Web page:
From Ahdaf Soueif, Sandpiper
(1997, Bloomsbury):
Now, when I walk to the sea, to the edge of this
continent where I live, where I almost died,
where I wait for my daughter to grow away from
me, I see different things from those I saw that
summer six years ago. The last of the foam is
swallowed bubbling into the sand, to sink down
and rejoin the sea at an invisible subterranean
level. With each ebb of green water the sand
loses part of itself to the sea, with each flow
another part is flung back to be reclaimed once
again by the beach.
That narrow stretch of sand knows nothing in the
world better than it does the white waves that whip
it, caress it, collapse into it, vanish into it. The white
foam knows nothing better than those sands which
wait for it, rise to it and suck it in. But what do the
waves know of the massed, hot, still sands of the
desert just twenty, no, ten feet beyond the scalloped
edge? And what does the beach know of the depths,
the cold, the currents just there, there – do you see
it? – where the water turns a deeper blue. (Soueif,
Sandpiper, p. 36)
From Iain Chambers, Mediterranean Crossings (2008,
Duke University Press):
The Mediterranean becomes the sight for an
experiment in a different form of history writing;
an experiment in language and representation
where it becomes possible to engage with the
‘outside of the history of modernity’ through
points of resistance and refusal that continually
relay us elsewhere, and lead to an inevitable
‘questioning of history as status quo.
From Iain Chambers, Minority Mediterraneans, (2013):
If the Mediterranean is overwhelmingly claimed as the
site of the ‘origins’ of Western culture, at the same time
there is an increasing reluctance to be associated with its
present‐day realities. Somehow, in order to be modern the
existing Mediterranean has to be repudiated. Sun‐lit sloth,
civic chaos and corruption, represent the distasteful
under‐belly of a heritage that the incisive management of
modernity north of the Alps and along the Atlantic shore
has apparently overcome. Reduced to the leisurely pace of
a time‐out in which to entertain the senses with food,
wine, sea, sun and antiquated cultures, the rationality of
modernity is apparently exercised elsewhere.
However, if this is the repressed side of Occidental modernity
it can never really be kept at a distance; it is always destined to
return and disturb the procedures of a purified rationality.
So, apart from signalling a banal escape to pleasure, the
Mediterranean as a repressed alterity within modernity can
also be re‐routed into a further, and altogether more disturbing,
groove. As a line of flight into another unauthorised critical
space, the present and past histories of the Mediterranean
propose a radical revaluation of the very processes and powers
that have led to its contemporary subordination,
marginalisation and definition. Rather than simply clinging to
some purported authenticity being threatened by modernity,
there lies the altogether more complex issue of the latter being
worked out, lived and proposed in transit and translation.
(Chambers, Minority Mediterraneans)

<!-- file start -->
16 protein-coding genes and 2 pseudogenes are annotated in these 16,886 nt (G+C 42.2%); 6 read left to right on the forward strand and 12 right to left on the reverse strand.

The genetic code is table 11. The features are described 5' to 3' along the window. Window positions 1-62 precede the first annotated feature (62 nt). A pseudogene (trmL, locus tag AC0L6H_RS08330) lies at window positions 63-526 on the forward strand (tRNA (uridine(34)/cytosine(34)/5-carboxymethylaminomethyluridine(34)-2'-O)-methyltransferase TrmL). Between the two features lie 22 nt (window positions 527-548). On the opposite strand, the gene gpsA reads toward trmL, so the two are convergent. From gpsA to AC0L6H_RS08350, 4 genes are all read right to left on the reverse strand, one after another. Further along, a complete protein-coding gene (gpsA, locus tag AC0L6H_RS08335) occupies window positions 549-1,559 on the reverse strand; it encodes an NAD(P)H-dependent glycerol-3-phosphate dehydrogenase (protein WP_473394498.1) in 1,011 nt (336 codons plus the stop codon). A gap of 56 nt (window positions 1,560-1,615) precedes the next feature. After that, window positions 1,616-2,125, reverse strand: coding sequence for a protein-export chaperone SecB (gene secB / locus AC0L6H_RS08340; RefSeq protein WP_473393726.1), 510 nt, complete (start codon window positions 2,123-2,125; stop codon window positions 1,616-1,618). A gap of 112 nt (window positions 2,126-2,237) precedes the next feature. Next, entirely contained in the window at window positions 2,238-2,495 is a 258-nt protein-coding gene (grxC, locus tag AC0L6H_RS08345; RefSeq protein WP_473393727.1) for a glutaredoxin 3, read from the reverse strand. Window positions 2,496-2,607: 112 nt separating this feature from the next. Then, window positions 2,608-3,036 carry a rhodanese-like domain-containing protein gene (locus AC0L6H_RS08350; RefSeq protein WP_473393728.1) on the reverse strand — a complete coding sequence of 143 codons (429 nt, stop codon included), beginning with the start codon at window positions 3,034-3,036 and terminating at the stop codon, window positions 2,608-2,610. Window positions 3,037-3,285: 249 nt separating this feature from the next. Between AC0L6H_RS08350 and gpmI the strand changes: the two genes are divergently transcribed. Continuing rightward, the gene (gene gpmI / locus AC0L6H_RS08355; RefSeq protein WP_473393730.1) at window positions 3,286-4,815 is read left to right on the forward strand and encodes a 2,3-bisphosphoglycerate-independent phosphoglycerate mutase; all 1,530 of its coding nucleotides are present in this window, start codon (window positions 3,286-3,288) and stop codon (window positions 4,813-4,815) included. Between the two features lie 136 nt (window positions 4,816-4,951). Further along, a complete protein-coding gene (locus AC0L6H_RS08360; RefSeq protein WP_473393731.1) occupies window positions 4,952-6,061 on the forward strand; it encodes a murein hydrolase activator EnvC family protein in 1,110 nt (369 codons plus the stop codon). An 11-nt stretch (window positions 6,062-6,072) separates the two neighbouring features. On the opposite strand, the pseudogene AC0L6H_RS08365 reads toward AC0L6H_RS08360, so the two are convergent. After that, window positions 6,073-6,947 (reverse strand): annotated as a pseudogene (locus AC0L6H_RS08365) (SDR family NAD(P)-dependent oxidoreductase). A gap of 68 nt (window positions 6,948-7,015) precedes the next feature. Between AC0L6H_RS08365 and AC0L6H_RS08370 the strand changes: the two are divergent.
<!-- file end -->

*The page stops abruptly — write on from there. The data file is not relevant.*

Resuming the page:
From Laila Lalami, Hope and Other Dangerous Pursuits
(2005, Harvest):
Fourteen kilometers. Murad has pondered that number
hundreds of times in the last year, trying to decide
whether the risk was worth it. Some days he told himself
that the distance was nothing, a brief inconvenience, that
the crossing would take as little as thirty minutes if the
weather was good. He spent hours thinking about what he
would do once he was on the other side, imagining the
job, the car, the house. Other days he could think only
about the coast guards, the ice-cold water, the money he’d
have to borrow, and he wondered how fourteen kilometers
could separate not just two countries but two universes.
(p. 1)
From Laila Lalami, Hope and Other Dangerous Pursuits
(2005, Harvest):
He looks at the Spanish coastline, closer with every
breath. The waves are inky black, except for hints of
foam here and there, glistening white under the
moon, like tombstones in a dark cemetery. Murad
can make out the town where they’re headed. Tarifa.
The mainland point of the Moorish invasion in 711.
Murad used to regale tourists with anecdotes about
how Tariq Ibn Ziyad had led a powerful Moor army
across the Straits and, upon landing in Gibraltar,
ordered all the boats burned. He’d told his soldiers
that they could march forth and defeat the enemy or
turn back and die a coward’s death.
The men had followed their general, topped the
Visigoths, and established an empire that ruled
over Spain for more than seven hundred years.
Little did they know that we’d be back, Murad
thinks. Only instead of a fleet, here we are in an
inflatable boat – not just Moors, but a motley
mix of people from the ex-colonies, without guns
or armor, without a charismatic leader.
(Lalami, Hope and Other Dangerous Pursuits,
pp. 2-3)
From Iain Chambers, Meritime Criticism
(2010, in Insights):
Insisting on the centrality of the sea and ocean space
to the enterprise of modernity promotes the adoption
of a more fluid cartography. The presumed stability
of the historical archive, together with its associated
‘facts,’ and the cultural identifications proposed in
territorial museums, academic syllabuses and
political understandings, can all be set to float:
susceptible to drift, unplanned contacts, even
shipwreck.
(pp. 2-3)
From Ahdaf Soueif, In the Eye of the Sun,
(1992, Bloomsbury):
You cannot disclaim responsibility for my existence,
nor for my being here – beside your river – today.
But I haven’t come to you only to take, I haven’t
come to you empty-handed: I bring you poetry as
great as yours but in another tongue, I bring you
black eyes and golden skin and curly hair, I bring
you Islam and Luxor and Alexandria and lutes and
tambourines and date-palms and silk rugs and
sunshine and incense and voluptuous ways... [...] Or
is it not ridiculous? Ridiculous and naive.